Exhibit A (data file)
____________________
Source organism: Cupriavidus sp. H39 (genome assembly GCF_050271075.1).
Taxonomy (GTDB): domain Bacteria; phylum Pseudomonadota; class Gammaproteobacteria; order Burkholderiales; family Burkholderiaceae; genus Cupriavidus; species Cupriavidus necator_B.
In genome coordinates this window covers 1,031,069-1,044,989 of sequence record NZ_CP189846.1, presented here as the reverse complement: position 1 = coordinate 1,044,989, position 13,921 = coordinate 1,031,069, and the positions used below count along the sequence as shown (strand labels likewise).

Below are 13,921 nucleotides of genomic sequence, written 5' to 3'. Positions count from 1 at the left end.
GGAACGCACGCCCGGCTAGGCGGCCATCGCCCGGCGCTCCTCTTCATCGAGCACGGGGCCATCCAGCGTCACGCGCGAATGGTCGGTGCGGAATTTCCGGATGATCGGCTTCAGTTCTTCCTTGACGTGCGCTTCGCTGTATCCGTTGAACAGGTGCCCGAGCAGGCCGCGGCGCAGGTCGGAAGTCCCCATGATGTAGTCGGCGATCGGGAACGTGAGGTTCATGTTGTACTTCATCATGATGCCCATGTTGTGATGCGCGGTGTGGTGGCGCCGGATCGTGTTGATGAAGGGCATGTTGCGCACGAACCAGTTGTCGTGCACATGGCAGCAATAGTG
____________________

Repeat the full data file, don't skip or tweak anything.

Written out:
Source organism: Cupriavidus sp. H39 (genome assembly GCF_050271075.1).
Taxonomy (GTDB): domain Bacteria; phylum Pseudomonadota; class Gammaproteobacteria; order Burkholderiales; family Burkholderiaceae; genus Cupriavidus; species Cupriavidus necator_B.
In genome coordinates this window covers 1,031,069-1,044,989 of sequence record NZ_CP189846.1, presented here as the reverse complement: position 1 = coordinate 1,044,989, position 13,921 = coordinate 1,031,069, and the positions used below count along the sequence as shown (strand labels likewise).

Below are 13,921 nucleotides of genomic sequence, written 5' to 3'. Positions count from 1 at the left end.
GGAACGCACGCCCGGCTAGGCGGCCATCGCCCGGCGCTCCTCTTCATCGAGCACGGGGCCATCCAGCGTCACGCGCGAATGGTCGGTGCGGAATTTCCGGATGATCGGCTTCAGTTCTTCCTTGACGTGCGCTTCGCTGTATCCGTTGAACAGGTGCCCGAGCAGGCCGCGGCGCAGGTCGGAAGTCCCCATGATGTAGTCGGCGATCGGGAACGTGAGGTTCATGTTGTACTTCATCATGATGCCCATGTTGTGATGCGCGGTGTGGTGGCGCCGGATCGTGTTGATGAAGGGCATGTTGCGCACGAACCAGTTGTCGTGCACATGGCAGCAATAGTG